Hard Assets: The Ultimate Guide
For businesses and companies looking to build a diversified investment portfolio, minimize volatility, and generate consistent returns, experts often advise to invest in hard assets. Hard assets are investments that are tangible and have intrinsic value through good times and bad. Investments such as real estate also have a history of being lucrative investments in an investment portfolio.
In this guide, we will cover:
- What are hard assets?
- Hard assets: examples
- Hard vs. intangible/soft assets
- Long-term vs. Short-term
- Advantages of hard asset investments
- Disadvantages of hard asset investments
- Purchasing a hard asset
- What makes hard assets valuable?
- How to profit from hard assets
What are hard assets?
Hard assets are physical or tangible assets that hold value and are typically held for the long term. These assets are considered an investable asset because of their intrinsic value. Companies and individuals can purchase them for revenue growth and production.
They are oftentimes also considered fixed assets. Fixed assets are defined as assets that have a life of more than one year and typically purchased as a long-term investment. As a business investment, a fixed asset usually supports the production of a company’s goods or services. In accounting, they are classified into three categories on a company’s balance sheet: property, plant, and equipment. Some examples within these three categories include buildings, vehicles, machinery, and office furniture.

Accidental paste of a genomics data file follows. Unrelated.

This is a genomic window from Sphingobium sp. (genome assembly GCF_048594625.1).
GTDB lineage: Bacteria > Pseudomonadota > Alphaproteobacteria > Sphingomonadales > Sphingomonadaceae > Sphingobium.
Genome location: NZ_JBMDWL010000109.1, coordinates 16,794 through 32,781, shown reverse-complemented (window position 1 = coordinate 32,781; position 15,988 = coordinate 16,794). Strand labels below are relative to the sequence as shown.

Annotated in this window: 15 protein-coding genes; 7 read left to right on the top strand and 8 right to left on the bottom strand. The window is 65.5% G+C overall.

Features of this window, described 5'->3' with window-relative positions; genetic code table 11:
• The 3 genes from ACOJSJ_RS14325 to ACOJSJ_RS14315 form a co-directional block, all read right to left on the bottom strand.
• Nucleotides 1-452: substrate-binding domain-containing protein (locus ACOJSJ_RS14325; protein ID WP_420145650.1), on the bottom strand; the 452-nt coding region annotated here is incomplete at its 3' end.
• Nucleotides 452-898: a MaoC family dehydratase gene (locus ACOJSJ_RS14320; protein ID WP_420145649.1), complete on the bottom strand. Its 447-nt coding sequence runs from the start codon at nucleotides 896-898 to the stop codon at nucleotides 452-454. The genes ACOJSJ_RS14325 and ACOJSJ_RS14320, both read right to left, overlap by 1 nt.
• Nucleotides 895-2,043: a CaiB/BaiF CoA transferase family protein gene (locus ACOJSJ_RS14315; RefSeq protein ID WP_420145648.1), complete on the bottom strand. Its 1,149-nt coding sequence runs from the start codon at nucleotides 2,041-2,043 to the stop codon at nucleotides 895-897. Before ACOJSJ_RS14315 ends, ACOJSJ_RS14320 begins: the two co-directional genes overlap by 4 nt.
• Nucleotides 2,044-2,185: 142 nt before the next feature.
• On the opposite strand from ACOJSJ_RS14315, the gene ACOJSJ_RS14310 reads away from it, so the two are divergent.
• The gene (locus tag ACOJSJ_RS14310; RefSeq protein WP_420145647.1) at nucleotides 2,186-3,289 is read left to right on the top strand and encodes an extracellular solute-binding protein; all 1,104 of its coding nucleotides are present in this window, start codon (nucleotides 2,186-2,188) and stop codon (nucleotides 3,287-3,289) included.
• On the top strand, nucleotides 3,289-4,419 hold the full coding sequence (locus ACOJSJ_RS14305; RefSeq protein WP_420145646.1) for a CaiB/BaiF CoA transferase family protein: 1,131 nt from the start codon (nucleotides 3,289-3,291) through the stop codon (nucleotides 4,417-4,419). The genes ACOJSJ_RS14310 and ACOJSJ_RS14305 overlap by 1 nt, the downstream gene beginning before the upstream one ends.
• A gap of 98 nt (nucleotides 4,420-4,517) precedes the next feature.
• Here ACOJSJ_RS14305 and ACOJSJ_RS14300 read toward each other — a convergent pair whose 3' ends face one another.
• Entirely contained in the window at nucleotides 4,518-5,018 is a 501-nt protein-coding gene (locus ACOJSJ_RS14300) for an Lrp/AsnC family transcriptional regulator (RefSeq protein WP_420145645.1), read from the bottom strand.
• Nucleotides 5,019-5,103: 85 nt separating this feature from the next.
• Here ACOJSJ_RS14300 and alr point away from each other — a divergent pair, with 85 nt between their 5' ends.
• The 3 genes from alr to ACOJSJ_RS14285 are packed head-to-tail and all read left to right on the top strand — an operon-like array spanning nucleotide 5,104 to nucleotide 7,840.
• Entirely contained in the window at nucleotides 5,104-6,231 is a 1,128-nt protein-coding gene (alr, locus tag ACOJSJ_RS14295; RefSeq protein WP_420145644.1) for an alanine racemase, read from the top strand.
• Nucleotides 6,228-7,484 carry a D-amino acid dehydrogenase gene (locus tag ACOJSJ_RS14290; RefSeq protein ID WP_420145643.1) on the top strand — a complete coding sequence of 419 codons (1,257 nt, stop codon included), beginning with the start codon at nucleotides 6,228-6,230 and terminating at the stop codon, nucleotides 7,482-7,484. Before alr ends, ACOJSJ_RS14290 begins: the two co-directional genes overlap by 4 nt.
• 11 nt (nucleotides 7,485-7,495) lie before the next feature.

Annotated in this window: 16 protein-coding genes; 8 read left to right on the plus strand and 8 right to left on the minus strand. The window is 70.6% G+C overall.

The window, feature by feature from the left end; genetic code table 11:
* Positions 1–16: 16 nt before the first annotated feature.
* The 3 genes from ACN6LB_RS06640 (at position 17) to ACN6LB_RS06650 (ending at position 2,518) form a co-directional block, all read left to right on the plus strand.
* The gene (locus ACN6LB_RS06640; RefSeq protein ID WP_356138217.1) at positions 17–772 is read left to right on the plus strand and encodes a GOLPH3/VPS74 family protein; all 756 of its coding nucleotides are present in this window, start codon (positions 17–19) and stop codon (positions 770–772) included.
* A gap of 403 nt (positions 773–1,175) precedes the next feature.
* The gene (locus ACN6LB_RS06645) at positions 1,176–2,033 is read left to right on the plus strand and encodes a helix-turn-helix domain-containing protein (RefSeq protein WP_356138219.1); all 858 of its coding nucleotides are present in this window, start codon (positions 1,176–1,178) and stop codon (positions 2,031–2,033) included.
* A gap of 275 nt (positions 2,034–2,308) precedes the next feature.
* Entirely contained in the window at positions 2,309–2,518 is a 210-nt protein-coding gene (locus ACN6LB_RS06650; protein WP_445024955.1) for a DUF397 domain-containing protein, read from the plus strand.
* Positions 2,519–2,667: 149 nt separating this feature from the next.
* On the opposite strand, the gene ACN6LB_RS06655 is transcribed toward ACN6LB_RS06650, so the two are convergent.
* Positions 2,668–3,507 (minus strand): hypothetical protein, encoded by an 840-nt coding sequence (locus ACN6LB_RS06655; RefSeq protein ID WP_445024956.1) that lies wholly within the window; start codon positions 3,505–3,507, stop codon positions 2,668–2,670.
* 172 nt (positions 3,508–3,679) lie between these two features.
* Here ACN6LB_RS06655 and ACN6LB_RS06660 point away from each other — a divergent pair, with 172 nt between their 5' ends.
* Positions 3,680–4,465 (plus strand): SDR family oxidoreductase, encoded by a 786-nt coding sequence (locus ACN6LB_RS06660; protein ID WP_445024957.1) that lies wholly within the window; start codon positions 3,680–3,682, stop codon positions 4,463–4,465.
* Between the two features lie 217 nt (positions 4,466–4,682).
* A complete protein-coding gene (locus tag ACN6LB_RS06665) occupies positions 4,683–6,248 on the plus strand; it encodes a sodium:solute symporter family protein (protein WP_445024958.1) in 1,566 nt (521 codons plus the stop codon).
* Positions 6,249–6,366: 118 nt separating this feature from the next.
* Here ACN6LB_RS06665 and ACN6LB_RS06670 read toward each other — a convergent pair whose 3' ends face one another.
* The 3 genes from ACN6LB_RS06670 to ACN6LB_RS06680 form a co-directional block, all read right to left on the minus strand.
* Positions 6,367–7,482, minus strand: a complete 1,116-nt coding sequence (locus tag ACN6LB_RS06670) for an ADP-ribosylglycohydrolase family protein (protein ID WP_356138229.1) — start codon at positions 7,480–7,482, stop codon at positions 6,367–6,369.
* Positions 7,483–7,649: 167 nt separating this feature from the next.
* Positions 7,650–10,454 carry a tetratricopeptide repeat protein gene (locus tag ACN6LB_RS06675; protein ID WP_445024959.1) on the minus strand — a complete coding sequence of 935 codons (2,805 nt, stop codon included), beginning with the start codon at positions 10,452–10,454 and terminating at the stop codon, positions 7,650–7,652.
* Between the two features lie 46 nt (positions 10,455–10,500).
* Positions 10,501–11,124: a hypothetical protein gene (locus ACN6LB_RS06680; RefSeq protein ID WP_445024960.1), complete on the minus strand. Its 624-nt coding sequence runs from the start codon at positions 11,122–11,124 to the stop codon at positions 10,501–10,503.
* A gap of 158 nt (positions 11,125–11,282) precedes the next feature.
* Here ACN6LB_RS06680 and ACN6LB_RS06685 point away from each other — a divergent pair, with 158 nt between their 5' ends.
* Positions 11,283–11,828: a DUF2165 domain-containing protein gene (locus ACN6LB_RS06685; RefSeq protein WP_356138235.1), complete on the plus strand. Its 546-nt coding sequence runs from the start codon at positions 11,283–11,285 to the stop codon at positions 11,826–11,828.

While they are usually long-term, they can also be short-term assets, referred to as current assets. These are defined as being used up to their full life expectancy within one year versus long-term assets owned for more than one year.
Hard assets come in many forms. The common denominator is that they support revenue growth and aid in the efficiency of production of the goods or services a company produces.
The following are common examples:
- Real estate such as buildings or land
- Gold, diamonds, and other precious metals or stones
- Oil, natural gas & other resources
- Machinery or equipment
- Vehicles such as classic cars
- Collectibles such as stamps
Hard vs. intangible/soft assets
Assets, among their many characteristics, come in two primary forms: hard and intangible assets. Intangible assets are non-physical assets that have value and are used over the long-term. Examples of intangible assets include the following:
- A company brand
- Investments in securities
- Company expertise
- Company reputation
- Trade secrets
Long-term vs. Short-term assets
Hard assets themselves fall into two categories: long-term and short-term assets. Short-term refers to assets used up in less than one year, and long-term assets are used longer than one year.